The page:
The noble Baroness suggests that somehow loyalty will switch from the council to the leader in that situation. However, the noble Baroness, Lady Hanham, who speaks from great experience—she spoke in Committee and again today—said that it was important for the leader to have confidence in his or her executive team. She spoke about the advantages that the model brings in being able to say to your colleagues, “I would like you to be part and parcel of my team. You have the skills that we need to deal with this particular set of challenges and circumstances”. I heard nothing to suggest that that loyalty to the leader does not mean that there is an equal loyalty to the performance of the council. There is a vested interest in seeing the council succeed. That is why one stands for election. One does not stand in order to fail, either personally or as a member of a council. It seems to me that if we set up these straw dogs or straw animals, we are creating problems which do not exist and we are saying to councils, “You may do this but it comes with an awful lot of problems attached”.

4.30 pm

One thing that the noble Lord, Lord Greaves, said, which I was struck by and will take away and think about, is that councils do not know about some of the

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Bill’s implications for them. I can see noble Lords nodding. That is a serious point, and if the House will allow it, I will go back and discuss how we can address that problem. I do not want to make a meal of this. Those are the reasons why we feel that enabling the leader now to appoint that Cabinet, to strengthen the collective position of the Cabinet in that way, to demonstrate clear leadership and clear accountability, is important.

Amendments Nos. 128 and 129 are on the presumption of a four-year term. I take the point that this is an issue in councils of no overall control. I hope that I can give some reassurance, because it may not have been entirely clear in our previous discussions. We have made a presumption, which is clear in the White Paper, that it is obviously a four-year term for directly elected executives. It is also clear in the White Paper that this is a presumption of a four-year term to enable better leadership. As I said in Committee, it is not simply our view that a four-year term brings stability. It is shared by the Local Government Association which, in its Closer to People and Places report, called for,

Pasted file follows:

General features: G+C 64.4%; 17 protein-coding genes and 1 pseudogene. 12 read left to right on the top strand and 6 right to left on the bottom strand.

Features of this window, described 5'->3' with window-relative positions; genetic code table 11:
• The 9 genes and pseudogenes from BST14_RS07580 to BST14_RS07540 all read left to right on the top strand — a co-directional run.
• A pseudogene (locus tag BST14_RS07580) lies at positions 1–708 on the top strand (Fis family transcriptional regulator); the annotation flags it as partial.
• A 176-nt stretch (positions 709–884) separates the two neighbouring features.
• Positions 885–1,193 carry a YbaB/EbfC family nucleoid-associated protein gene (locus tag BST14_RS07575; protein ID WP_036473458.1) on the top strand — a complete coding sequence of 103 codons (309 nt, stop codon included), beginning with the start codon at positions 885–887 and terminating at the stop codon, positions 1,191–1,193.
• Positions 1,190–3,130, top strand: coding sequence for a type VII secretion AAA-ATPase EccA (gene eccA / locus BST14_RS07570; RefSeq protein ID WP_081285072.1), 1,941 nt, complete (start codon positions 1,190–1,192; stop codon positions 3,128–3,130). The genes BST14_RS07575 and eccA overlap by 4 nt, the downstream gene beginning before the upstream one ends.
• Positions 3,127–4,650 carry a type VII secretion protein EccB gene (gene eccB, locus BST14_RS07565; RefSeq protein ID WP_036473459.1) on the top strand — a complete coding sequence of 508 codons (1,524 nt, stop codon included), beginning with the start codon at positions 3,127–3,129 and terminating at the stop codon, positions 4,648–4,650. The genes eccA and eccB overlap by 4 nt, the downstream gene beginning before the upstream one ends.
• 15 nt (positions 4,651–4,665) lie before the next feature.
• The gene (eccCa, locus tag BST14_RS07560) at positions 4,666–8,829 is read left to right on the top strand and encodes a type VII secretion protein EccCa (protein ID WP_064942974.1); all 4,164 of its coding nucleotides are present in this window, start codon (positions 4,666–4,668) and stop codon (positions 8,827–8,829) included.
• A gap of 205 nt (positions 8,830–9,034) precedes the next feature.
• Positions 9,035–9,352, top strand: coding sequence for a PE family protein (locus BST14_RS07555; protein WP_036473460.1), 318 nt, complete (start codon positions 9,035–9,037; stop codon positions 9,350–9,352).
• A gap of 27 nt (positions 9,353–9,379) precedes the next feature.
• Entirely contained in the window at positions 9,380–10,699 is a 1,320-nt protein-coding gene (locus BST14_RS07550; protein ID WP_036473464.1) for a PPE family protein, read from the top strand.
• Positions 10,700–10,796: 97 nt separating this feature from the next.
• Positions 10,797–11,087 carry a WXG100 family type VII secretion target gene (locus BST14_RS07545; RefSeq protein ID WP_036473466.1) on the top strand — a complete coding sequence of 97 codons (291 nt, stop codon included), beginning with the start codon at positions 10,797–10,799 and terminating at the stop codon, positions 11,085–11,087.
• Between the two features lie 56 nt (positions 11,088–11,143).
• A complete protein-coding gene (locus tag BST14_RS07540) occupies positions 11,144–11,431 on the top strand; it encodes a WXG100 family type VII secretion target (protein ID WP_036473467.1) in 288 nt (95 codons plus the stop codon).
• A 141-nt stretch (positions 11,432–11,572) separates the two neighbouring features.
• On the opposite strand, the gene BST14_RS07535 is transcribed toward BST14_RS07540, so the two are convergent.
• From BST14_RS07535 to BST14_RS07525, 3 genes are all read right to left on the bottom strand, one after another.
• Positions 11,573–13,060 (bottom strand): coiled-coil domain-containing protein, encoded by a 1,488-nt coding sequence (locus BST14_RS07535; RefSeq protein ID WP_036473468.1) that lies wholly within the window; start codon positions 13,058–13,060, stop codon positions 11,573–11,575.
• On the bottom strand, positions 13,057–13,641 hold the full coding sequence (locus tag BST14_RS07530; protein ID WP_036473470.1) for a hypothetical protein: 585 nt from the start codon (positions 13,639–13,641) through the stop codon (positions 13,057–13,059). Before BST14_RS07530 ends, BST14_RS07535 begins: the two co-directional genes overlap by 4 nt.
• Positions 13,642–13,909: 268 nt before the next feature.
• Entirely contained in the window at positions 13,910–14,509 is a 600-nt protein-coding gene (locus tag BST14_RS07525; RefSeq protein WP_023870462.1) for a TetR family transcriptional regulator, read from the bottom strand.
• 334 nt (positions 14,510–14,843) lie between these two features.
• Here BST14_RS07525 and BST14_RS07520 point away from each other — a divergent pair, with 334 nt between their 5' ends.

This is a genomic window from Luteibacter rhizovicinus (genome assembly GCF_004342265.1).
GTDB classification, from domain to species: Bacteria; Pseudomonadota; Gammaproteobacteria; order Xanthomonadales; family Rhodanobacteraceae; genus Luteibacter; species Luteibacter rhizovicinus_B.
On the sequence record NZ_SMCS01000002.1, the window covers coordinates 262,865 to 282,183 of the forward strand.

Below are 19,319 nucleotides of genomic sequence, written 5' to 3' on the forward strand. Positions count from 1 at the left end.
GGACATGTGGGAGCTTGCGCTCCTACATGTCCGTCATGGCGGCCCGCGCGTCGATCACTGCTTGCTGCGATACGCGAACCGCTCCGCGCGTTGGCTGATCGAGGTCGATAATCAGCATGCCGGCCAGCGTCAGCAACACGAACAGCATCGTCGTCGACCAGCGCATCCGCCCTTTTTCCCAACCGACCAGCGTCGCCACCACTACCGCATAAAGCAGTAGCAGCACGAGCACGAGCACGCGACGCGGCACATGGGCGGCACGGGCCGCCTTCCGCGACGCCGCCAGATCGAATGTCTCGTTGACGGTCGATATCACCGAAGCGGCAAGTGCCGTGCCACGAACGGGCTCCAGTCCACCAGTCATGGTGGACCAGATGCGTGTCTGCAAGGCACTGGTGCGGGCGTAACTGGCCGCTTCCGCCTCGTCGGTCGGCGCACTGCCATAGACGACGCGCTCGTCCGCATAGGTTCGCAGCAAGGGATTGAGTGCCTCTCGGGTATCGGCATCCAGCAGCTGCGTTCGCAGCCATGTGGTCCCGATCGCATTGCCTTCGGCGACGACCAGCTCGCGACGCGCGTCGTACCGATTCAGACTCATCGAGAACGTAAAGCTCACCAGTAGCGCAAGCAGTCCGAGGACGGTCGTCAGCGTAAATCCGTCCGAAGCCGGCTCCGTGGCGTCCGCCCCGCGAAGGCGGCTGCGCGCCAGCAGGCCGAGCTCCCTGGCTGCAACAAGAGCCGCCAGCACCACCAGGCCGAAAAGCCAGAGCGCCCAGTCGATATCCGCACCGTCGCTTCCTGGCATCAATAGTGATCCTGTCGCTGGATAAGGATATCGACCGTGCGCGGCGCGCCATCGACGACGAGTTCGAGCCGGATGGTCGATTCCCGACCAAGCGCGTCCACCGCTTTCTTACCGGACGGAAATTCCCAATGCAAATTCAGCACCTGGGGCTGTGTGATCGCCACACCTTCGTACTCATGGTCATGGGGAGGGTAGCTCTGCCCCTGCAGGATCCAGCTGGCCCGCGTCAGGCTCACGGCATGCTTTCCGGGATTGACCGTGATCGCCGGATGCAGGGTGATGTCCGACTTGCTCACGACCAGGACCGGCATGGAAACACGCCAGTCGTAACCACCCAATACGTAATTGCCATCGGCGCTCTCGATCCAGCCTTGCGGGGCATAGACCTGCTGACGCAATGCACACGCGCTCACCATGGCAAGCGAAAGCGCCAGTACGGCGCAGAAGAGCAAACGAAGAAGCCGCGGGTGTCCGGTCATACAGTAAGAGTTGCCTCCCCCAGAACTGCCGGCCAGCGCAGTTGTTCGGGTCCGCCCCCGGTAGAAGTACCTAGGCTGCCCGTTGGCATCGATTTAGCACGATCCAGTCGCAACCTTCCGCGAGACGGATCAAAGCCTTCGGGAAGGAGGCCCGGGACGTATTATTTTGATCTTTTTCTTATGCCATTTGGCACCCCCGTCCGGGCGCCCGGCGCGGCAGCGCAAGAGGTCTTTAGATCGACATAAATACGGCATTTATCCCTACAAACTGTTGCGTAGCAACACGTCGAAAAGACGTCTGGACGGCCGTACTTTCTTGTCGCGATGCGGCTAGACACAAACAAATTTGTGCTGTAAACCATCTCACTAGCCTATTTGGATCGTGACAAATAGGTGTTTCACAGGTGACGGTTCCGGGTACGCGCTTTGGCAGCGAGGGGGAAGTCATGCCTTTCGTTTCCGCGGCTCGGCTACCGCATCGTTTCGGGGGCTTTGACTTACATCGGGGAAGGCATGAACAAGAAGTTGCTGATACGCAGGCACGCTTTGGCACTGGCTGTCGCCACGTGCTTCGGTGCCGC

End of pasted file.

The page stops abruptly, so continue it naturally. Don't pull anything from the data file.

It is important that we are talking about a presumption. We recognise that there will be circumstances where it will be appropriate that the term will be shorter than four years. For example, where a council has partial council elections and a member is elected leader who only has two years before their term as councillor ends, then their term as leader will be two years. Equally—this is where it is important to consider the NOC councils—we recognise that it is only democratic for a council to be able to provide in its constitution for whatever arrangements it thinks are locally right for ending a leader’s term of office within the four years. A council may decide and provide for this by specifying a vote of no confidence. However, a council might wish to include in its constitution a range of other circumstances where a council may vote to end the term of the leader, as it does now. I point noble Lords in the direction of several councils that have made specific arrangements in their constitutions for specific circumstances arising, and I will send noble Lords a note on that if they like.

In a situation of no overall control, it could be open to a council to make some expression of that in its constitution when control changes. So let me say again that there will be nothing that imposes a four-year term on indirectly elected leaders. We are talking about a presumption in the constitution. It will be open to a council to provide for the council, if it so votes, to end a leader’s term of office, and the constitution may specify the circumstances in which the vote may be put. That allows for a certain degree of freedom.

The White Paper clearly states in paragraph 3.23:

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New Section 44C provides for the removal of a leader in a new-style leader and Cabinet model. We considered over the summer, in response to the debates that we had in Committee, whether we should make it compulsory for local authorities to have a process for a vote of no confidence in the constitution. However, we shied away from that because we did not want to prescribe on matters of detail. We thought that this was the sort of thing that was best left to local authorities. Local authorities will still be able to include in their constitutions provisions to apply in the case of a vote of no confidence, or a change of political control. Indeed, we know of several councils that have provisions for that circumstance.